One of the people who peer-reviewed this article before it was published praised our nanocellulose production process for being quite easy (it has relatively few processing steps), and having a high yield of nanocellulose production. These are crucial factors to consider if enzymatic nanocellulose production is ever to be implemented at large commercial scale.
Ours is not the first report of an enzyme being used to make nanocellulose, but we were pleased to be able to achieve a highly detailed characterisation of our final material, including producing nanopapers with high strength. We also believe that we are among the first to produce such thin nanofibres of cellulose – ultra-fine nanocellulose can confer higher strength than slightly thicker fibres.
You can read the paper now at Green Chemistry.
Lytic polysaccharide monooxygenase (LPMO) mediated production of ultra-fine cellulose nanofibres from delignified softwood fibres. Koskela S, Wang S, Xu D, Yang X, Li K, Berglund L, McKee LS, Bulone V, and Zhou Q. Green Chem., 2019,21, 5924-5933
My adopted hometown of Stockholm is in the southern half of Sweden, in the region called Svealand. It’s easy for me to forget just how much more of Sweden there is to the north of me than to the south. You can go up on the map a lot further than I have had the chance to explore.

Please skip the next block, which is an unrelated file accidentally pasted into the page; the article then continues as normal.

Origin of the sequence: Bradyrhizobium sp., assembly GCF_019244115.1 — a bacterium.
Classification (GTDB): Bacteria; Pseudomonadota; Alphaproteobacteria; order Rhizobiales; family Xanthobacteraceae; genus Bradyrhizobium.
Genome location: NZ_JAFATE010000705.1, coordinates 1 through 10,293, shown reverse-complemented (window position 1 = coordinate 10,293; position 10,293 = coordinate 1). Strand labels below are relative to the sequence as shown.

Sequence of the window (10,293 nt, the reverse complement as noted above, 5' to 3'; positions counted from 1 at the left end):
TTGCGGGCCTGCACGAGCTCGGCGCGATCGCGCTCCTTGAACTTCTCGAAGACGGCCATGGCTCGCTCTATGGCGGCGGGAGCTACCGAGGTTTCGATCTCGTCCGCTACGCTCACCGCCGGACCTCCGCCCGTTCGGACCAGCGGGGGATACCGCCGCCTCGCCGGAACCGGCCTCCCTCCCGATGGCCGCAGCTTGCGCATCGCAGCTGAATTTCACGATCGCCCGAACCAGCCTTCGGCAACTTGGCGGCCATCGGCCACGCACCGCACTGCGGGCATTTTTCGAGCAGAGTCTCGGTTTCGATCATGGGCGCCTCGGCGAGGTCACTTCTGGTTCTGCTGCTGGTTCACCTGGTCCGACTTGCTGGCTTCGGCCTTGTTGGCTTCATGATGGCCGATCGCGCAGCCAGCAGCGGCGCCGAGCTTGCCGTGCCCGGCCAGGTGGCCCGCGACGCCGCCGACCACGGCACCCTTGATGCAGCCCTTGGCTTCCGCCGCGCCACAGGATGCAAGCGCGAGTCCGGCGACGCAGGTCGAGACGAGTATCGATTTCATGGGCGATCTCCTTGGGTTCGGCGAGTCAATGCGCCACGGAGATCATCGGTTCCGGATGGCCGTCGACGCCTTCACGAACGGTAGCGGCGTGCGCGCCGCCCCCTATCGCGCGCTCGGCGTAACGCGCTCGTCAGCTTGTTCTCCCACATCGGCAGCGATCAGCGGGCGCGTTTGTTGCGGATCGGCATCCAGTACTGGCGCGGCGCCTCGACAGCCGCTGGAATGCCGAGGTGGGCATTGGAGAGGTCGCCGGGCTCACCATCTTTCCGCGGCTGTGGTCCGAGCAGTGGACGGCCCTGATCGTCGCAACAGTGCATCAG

I was invited to teach this August at a summer school for PhD students on the topic of the Wood Materials Biorefinery, focussing on how enzymes can be used to fractionate wood and add value to its molecular components. The school was organised by the Wallenberg Wood Science Centre (WWSC) and Treesearch. I immediately accepted the invitation when I learned that the school was taking place in Örnsköldsvik, a small picturesque town in Norrland, the northern half of Sweden.
My fellow teachers on the course were colleagues with whom I had been trying to write a collaborative review article for at least a year. We had struggled to get our schedules to match up, and belonging to two different universities in Stockholm and Gothenburg made it hard to meet up for discussions.
So we decided to extend our stay in Övik (as it is affectionately called) and turn it into a writers’ retreat. We would buy a week’s worth of food, hole up in a house somewhere, and just work solidly on the article for a week. We wanted to isolate ourselves from all of the usual work tasks that keep an academic from sitting down and writing productively.
We looked for a house on Airbnb that was within 30 minutes of Övik train station and the site of the summer school – close but not too close to civilisation and our teaching appointments. A peaceful location was our primary goal, and we found a big house in the forest, just five minutes’ walk from a beach! The house we booked was big enough that we could work collaboratively on the big kitchen table, and also retreat to separate working areas when we needed space. It sounded too good to be true. (Spoiler alert – it was exactly as good as it had sounded!)